The Folder view pane as its name suggests provides a view on the contents of the selected folder. Using the Add-in Express custom view regions you can add your own UI to this pane. When setting the region’s ExplorerLayout property to FolderView, Add-in Express adds a header to the folder view with two navigation arrows, enabling your user to switch between the standard Outlook folder view and your custom region.
You can also add your regions to the top, bottom, left or right hand side of the folder view and even enable your user to drag the region to where they want it docked. Add-in Express automatically shows a visual indication as to where the region can be dragged to.
The standard Outlook Reading pane can be docked to either the right or bottom of the folder view or completely switched off by the user. When it comes to customizing the reading pane using Add-in Express advanced regions, you have similar layout options as with the Folder view. By setting the region’ ExplorerLayout property to ReadingPane Add-in Express will add the two navigation arrows and a dropdown list to navigate between all the available regions.
You’re also able to dock your custom region to the top, bottom, right or left hand side of the reading pane. As with the folder view a visual indicator will show which areas you can drag your region to.
Every time you open an e-mail, appointment, task or contact in Outlook, you’re looking at an Inspector window. In short, Inspector windows provide a window to create new, or edit and read existing items in Outlook. Inspector windows can be customized using form regions and the ribbon UI.
As with the Explorer window, you can add your own ribbon tab to any Inspector window. You’ll design the layout as you would any ribbon using the Add-in Express visual designers built into Visual Studio.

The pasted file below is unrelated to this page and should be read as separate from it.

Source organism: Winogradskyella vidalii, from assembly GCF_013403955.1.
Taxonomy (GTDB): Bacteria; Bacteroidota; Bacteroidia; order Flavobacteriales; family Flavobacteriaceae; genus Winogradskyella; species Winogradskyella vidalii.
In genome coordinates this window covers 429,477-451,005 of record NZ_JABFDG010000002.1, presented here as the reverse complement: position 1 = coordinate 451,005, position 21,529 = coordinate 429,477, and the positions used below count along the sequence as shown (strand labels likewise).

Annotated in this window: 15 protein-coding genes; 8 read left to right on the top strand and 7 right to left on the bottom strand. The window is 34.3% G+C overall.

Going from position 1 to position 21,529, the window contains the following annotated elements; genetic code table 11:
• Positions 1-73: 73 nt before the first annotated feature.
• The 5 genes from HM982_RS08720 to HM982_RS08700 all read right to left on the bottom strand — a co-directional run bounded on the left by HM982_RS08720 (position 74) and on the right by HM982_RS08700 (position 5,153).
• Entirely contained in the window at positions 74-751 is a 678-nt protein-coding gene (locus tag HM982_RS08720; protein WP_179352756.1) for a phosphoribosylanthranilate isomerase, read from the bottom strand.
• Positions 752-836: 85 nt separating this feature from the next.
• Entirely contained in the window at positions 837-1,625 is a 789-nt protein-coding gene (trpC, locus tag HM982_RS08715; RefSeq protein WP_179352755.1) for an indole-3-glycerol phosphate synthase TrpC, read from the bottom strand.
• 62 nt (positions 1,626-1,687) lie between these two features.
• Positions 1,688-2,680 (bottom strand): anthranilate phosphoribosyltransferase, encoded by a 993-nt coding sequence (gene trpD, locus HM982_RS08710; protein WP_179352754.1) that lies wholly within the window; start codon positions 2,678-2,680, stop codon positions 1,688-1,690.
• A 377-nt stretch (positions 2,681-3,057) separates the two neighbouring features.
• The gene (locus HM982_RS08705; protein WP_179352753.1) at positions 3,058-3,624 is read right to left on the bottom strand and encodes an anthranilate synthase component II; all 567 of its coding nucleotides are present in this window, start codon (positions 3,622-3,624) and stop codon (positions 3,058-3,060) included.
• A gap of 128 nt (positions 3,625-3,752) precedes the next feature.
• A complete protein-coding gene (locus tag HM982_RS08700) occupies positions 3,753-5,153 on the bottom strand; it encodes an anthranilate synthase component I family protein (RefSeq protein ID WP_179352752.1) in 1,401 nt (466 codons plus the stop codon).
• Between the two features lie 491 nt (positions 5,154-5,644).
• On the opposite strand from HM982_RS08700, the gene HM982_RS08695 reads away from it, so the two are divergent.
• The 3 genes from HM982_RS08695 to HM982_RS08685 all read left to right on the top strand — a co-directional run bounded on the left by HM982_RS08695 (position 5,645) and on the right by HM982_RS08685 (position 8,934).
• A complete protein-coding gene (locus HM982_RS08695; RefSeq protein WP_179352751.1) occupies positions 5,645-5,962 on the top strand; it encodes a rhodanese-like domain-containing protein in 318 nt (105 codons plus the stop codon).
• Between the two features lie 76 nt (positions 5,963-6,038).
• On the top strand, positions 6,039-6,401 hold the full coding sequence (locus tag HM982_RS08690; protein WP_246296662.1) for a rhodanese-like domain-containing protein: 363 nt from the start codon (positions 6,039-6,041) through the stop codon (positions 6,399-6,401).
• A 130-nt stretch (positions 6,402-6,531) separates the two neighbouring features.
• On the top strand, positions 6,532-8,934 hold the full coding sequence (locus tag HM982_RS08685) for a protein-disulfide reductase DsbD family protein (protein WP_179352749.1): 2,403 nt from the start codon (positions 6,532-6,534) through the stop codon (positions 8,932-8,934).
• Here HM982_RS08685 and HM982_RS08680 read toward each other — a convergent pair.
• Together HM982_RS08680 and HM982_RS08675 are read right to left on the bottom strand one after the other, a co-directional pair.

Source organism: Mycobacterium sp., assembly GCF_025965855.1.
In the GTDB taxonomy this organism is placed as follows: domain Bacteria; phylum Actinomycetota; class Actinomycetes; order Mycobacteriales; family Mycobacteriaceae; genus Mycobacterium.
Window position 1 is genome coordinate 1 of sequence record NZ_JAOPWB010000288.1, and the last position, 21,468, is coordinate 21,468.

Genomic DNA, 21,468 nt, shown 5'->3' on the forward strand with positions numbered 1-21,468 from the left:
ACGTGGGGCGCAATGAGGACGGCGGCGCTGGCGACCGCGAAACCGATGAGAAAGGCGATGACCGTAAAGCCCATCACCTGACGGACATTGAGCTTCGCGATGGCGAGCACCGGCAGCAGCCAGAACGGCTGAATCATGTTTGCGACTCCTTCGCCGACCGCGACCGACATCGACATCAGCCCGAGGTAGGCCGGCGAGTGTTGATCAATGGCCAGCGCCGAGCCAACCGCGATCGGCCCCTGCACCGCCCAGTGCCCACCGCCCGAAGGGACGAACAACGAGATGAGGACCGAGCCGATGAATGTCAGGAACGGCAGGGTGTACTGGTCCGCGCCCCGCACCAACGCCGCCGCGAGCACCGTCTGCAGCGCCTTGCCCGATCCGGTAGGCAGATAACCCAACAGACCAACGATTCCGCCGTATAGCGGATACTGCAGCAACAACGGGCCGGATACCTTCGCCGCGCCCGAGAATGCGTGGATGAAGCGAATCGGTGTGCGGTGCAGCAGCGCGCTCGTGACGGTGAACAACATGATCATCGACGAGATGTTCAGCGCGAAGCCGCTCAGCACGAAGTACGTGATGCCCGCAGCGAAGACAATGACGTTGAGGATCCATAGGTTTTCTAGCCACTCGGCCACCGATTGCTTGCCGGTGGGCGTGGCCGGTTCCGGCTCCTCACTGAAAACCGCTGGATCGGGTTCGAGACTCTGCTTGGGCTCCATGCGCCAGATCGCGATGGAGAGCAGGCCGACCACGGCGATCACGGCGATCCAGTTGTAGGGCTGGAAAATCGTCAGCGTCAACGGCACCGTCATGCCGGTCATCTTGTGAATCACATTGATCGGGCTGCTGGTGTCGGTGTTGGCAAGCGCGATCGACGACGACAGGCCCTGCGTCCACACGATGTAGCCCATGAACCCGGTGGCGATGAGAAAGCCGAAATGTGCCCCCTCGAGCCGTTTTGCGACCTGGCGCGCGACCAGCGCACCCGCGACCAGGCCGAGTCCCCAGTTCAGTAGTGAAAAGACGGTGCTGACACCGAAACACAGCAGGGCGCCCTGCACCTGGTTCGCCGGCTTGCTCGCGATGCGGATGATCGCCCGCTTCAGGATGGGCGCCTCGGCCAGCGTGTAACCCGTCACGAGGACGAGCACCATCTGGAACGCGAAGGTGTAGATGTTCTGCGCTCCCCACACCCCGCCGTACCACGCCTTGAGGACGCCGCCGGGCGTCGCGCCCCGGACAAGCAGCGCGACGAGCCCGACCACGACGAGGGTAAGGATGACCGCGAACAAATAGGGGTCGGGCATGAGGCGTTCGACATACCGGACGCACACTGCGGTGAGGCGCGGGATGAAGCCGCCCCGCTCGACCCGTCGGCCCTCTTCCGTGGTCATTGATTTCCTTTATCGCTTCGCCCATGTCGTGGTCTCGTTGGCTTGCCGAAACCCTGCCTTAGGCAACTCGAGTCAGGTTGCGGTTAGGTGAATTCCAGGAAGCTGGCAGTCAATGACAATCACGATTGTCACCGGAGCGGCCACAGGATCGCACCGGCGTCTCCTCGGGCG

You’ll need to specify for which Inspector window you want to show your custom ribbon tab by setting its Ribbons property.
By selecting OutlookContact as the value for the Ribbons property, the custom ribbon tab will be visible on all contact inspector windows.
Inspector windows have six possible layout locations for form regions:
As with all view and form regions, you do have the option to enable drag and drop for Inspector regions and a visual indication of possible drop location will automatically be shown to the user.
The Backstage view was introduced in Outlook 2010 and has essentially replace the File menu of both the Explorer and Inspector windows. This new menu structure provides a rich representation of various program options to the user and can also be customized using the Add-in Express BackstageView component.
As with all the Add-in Express components you can use the visual designer to design the layout of the backstage view.
In Outlook, when opening a contact and clicking on the File menu, you will see the changes you’ve made to the Backstage view.
This was a quick overview of what you can expect when customizing Outlook and by using Add-in Express. In the coming articles we’ll take a closer look at how to customize various aspects of the Outlook UI.
Thank you for reading. Until next time, keep coding!
- Part 1: Outlook add-in development: Outlook Application and base objects
- Part 2: Creating custom Outlook views
- Part 3: Creating custom Outlook forms
- Part 4: Outlook UI – Explorer and Inspector Windows. What is customizable?
- Part 5: Customizing Outlook main menu, context menus and Backstage view
- Part 6: Creating custom Outlook ribbons and toolbars
- Part 7: Advanced wiew regions for Outlook 2013 – 2003
- Part 8: Advanced form regions for Outlook 2013 – 2003
- Part 9: Working with Outlook Accounts, Stores, Folders and Items
- Part 10: Working with Outlook calendar
- Part 11: Working with Outlook tasks